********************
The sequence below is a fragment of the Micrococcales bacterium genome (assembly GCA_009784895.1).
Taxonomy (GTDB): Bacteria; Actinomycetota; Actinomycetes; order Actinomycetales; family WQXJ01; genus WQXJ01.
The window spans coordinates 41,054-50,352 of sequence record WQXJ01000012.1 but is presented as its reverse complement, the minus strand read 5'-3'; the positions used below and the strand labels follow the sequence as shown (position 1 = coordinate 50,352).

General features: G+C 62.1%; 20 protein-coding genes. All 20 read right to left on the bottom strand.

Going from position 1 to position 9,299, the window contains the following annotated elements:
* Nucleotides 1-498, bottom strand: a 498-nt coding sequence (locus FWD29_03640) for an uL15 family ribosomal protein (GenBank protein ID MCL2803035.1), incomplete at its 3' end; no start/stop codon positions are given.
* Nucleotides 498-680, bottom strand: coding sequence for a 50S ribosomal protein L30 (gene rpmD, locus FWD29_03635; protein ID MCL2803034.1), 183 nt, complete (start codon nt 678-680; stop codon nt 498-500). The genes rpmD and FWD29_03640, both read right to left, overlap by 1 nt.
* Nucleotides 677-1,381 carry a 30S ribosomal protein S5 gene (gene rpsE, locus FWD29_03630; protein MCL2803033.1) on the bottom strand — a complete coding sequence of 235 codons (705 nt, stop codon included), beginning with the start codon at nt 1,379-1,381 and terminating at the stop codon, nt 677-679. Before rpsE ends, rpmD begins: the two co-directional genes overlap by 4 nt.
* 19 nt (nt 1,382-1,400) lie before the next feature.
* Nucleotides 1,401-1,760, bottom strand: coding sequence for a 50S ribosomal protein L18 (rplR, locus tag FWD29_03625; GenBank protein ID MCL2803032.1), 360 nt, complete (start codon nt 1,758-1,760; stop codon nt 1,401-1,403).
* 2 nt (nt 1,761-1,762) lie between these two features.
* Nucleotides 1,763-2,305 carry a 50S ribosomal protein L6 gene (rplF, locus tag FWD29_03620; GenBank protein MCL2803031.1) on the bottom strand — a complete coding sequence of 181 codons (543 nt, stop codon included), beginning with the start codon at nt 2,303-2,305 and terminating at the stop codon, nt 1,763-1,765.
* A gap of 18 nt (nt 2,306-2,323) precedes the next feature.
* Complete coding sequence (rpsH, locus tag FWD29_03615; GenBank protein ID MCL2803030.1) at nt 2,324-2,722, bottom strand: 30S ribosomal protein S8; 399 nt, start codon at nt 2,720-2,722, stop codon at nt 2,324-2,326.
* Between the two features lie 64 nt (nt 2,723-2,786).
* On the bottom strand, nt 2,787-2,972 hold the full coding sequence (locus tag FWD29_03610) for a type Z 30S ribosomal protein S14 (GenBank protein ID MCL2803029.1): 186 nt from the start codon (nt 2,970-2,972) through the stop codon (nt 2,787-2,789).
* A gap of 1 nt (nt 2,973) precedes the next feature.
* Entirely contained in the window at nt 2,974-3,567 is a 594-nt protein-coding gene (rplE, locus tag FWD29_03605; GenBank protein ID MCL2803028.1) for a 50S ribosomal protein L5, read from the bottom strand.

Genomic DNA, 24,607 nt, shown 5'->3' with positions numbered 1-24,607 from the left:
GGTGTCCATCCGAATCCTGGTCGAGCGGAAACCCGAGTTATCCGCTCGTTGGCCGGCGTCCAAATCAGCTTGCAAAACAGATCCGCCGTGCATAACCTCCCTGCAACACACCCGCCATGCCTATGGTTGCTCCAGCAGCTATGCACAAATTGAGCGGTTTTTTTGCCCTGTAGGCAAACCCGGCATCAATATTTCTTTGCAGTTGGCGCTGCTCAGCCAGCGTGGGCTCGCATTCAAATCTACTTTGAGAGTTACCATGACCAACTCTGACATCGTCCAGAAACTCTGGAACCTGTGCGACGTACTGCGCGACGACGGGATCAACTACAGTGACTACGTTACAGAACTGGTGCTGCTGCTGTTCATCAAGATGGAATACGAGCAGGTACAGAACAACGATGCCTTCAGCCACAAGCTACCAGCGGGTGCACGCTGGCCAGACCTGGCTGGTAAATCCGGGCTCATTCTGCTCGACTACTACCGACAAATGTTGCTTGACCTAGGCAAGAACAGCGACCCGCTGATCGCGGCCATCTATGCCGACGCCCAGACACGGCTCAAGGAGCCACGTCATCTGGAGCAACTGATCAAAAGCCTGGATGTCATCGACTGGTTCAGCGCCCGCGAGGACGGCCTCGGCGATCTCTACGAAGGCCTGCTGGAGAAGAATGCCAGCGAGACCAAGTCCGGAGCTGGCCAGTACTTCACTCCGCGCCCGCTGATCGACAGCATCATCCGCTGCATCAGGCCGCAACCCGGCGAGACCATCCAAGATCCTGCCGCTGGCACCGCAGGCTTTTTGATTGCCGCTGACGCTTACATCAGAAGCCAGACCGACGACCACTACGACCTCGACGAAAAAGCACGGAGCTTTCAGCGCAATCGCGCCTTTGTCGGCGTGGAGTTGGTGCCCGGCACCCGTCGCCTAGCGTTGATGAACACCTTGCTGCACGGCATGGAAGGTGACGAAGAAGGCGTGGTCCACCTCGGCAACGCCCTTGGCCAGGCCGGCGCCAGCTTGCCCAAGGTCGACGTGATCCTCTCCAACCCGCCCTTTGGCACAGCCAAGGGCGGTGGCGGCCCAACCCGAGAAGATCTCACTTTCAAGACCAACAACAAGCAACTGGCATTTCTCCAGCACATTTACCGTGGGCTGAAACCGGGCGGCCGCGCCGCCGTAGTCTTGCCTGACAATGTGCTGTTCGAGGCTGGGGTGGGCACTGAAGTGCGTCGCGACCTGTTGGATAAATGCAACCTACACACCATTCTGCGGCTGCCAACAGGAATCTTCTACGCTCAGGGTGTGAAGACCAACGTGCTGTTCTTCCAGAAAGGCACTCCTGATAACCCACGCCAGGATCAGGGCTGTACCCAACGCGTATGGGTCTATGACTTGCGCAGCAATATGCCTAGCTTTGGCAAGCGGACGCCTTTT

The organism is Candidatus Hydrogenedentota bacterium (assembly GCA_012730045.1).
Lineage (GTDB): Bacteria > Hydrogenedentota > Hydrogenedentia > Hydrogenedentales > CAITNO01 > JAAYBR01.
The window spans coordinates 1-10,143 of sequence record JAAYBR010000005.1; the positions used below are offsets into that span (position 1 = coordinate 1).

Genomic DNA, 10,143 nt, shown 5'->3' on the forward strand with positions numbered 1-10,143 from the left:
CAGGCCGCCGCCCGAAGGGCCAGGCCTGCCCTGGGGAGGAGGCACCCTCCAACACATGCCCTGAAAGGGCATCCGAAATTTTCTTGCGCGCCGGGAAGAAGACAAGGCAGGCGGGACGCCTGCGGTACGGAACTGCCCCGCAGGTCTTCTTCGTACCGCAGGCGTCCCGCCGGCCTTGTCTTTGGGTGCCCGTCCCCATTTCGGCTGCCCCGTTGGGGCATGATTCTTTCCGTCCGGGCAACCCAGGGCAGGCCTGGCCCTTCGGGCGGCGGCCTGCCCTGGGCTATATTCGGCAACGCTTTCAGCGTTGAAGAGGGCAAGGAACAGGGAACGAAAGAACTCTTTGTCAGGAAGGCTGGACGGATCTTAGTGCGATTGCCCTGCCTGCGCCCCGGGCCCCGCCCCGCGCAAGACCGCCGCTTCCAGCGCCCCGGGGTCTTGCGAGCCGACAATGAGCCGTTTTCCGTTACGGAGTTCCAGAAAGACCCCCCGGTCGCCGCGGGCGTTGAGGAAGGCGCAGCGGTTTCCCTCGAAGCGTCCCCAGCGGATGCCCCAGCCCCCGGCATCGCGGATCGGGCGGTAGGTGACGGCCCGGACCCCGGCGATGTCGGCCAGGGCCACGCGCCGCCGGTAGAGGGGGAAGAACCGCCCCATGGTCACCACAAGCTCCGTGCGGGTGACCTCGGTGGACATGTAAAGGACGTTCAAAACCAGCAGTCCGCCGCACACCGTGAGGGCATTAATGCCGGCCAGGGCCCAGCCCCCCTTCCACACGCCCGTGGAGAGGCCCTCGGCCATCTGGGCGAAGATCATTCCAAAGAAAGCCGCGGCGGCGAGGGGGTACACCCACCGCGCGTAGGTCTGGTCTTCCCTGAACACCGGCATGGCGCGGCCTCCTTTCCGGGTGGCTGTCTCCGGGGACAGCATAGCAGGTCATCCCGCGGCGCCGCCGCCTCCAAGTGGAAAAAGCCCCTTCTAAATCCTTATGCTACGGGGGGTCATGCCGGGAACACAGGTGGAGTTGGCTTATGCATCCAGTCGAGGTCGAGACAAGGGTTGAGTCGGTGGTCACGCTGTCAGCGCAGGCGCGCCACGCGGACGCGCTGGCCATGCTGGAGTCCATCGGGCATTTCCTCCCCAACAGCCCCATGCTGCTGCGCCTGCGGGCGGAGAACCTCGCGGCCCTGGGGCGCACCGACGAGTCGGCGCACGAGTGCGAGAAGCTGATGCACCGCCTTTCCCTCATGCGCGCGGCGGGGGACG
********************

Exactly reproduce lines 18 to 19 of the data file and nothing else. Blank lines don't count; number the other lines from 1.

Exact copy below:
* Entirely contained in the window at nt 2,974-3,567 is a 594-nt protein-coding gene (rplE, locus tag FWD29_03605; GenBank protein ID MCL2803028.1) for a 50S ribosomal protein L5, read from the bottom strand.

Genomic DNA, 24,607 nt, shown 5'->3' with positions numbered 1-24,607 from the left: